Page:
The Harvard Semitic Museum opened at its Divinity Avenue location in 1903 on land bought for a dollar from a benefactor.
The sturdy, granite-trimmed, brick building was at the edge of a Cambridge demi-wilderness called Norton Woods. It was next to a residence that has since been moved to Ware Street. Further down was a boardinghouse for immigrant Irishwomen, who cleaned and made beds in Harvard dormitories.
The building, designed by A.W. Longfellow and intended for a planned science complex north of Harvard Yard, was welcome. The University needed a home for its Department of Near Eastern Languages & Civilizations (then called Semitic Languages and History). And it needed room for a growing collection of artifacts from ancient Egypt and Mesopotamia that started in 1889.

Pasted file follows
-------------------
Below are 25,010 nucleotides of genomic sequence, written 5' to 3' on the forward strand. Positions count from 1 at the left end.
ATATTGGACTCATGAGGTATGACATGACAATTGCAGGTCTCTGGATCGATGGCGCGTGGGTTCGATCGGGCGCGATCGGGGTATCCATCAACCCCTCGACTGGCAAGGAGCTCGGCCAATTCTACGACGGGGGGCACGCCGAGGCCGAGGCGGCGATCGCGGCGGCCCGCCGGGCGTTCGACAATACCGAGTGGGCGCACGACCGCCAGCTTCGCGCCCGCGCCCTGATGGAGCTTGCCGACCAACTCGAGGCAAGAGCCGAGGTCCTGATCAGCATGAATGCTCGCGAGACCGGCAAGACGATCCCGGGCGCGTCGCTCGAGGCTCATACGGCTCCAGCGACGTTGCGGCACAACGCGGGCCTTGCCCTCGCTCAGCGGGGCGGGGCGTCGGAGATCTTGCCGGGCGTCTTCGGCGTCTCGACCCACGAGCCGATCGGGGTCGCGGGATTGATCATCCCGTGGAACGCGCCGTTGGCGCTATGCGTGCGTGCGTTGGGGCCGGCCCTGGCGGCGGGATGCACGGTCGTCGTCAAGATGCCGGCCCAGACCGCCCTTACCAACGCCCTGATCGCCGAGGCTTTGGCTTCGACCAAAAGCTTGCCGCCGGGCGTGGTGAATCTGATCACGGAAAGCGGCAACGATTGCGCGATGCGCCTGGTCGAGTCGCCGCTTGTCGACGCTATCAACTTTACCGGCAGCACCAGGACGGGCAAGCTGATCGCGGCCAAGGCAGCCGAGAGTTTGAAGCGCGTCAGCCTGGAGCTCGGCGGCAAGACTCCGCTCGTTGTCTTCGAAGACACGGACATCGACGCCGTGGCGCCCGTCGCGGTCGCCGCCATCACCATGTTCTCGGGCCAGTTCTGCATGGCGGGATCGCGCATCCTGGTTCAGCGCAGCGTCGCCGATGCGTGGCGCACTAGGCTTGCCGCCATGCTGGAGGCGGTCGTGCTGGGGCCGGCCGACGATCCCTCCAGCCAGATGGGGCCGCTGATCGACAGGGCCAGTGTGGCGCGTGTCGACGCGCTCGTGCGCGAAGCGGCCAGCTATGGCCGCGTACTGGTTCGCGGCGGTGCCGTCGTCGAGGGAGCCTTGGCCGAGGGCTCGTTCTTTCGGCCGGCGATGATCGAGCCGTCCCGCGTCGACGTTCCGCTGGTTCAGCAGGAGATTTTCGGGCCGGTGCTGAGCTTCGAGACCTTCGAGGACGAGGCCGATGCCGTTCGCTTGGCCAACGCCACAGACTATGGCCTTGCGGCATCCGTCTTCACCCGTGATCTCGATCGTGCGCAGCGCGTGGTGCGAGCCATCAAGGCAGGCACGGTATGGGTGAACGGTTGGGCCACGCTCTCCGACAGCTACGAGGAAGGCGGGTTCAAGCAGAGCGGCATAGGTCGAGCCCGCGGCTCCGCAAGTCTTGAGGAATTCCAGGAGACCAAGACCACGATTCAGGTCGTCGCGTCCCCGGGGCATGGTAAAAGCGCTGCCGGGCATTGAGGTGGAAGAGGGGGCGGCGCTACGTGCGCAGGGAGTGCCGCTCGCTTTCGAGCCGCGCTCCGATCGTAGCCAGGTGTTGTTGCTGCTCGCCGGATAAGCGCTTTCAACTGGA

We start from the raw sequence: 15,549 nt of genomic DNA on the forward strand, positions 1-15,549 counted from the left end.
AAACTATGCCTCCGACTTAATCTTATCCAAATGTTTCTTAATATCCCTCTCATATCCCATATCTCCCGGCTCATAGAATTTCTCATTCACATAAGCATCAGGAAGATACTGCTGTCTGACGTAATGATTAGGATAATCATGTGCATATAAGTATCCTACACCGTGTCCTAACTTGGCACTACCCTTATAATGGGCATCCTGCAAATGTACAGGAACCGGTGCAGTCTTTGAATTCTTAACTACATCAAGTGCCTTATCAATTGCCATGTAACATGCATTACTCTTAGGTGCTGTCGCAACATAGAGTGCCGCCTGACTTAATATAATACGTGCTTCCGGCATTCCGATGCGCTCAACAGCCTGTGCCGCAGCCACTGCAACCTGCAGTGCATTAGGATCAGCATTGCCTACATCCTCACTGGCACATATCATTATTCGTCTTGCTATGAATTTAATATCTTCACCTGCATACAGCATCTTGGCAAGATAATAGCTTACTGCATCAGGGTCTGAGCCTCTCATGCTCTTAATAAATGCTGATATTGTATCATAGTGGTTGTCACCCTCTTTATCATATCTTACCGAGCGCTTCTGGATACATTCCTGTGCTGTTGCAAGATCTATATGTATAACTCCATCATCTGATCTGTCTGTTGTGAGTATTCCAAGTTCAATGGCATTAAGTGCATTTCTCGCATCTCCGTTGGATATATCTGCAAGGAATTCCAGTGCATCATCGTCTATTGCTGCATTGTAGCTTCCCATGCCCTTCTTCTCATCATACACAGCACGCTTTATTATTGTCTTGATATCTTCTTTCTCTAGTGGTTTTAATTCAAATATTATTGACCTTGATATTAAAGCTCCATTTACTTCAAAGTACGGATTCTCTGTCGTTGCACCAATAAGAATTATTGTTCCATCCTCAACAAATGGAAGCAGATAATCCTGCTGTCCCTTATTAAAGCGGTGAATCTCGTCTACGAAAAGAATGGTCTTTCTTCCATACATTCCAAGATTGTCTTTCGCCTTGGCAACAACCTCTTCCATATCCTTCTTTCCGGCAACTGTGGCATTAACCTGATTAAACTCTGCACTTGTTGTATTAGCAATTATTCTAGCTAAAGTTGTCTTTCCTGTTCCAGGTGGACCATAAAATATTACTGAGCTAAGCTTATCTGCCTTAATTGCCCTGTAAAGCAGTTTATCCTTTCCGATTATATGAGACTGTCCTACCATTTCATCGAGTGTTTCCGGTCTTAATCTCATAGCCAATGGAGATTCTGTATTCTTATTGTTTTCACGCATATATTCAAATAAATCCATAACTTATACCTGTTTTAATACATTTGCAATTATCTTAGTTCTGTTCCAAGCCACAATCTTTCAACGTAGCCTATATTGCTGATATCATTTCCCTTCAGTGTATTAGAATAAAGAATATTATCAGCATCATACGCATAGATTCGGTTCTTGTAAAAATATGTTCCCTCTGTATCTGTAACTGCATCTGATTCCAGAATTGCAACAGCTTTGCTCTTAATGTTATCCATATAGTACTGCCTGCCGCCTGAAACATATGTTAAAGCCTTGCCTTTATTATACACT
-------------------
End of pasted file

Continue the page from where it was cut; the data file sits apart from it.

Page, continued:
The Semitic’s new classrooms, administrators thought, also would satisfy the era’s fervent academic cravings for ancient languages, such as Hebrew and Aramaic, that shed light on the Bible and its historical origins.
The museum then was a gloomy place, “so dim inside,” recounted Marian Cannon Schlesinger ’34 in the first of her two memoirs, “with a single bulb hanging from the middle of each ceiling.” (She grew up next to the building during World War I and lives today, at age 102, on nearby Irving Street.)
Schlesinger and her siblings tested their courage by climbing around projecting masonry on the first floor of the museum. They peered into the windows to glimpse “enormous stone figures of animals and men,” she wrote, within a museum interior that seemed “as unimaginable as a trip to Persia itself.”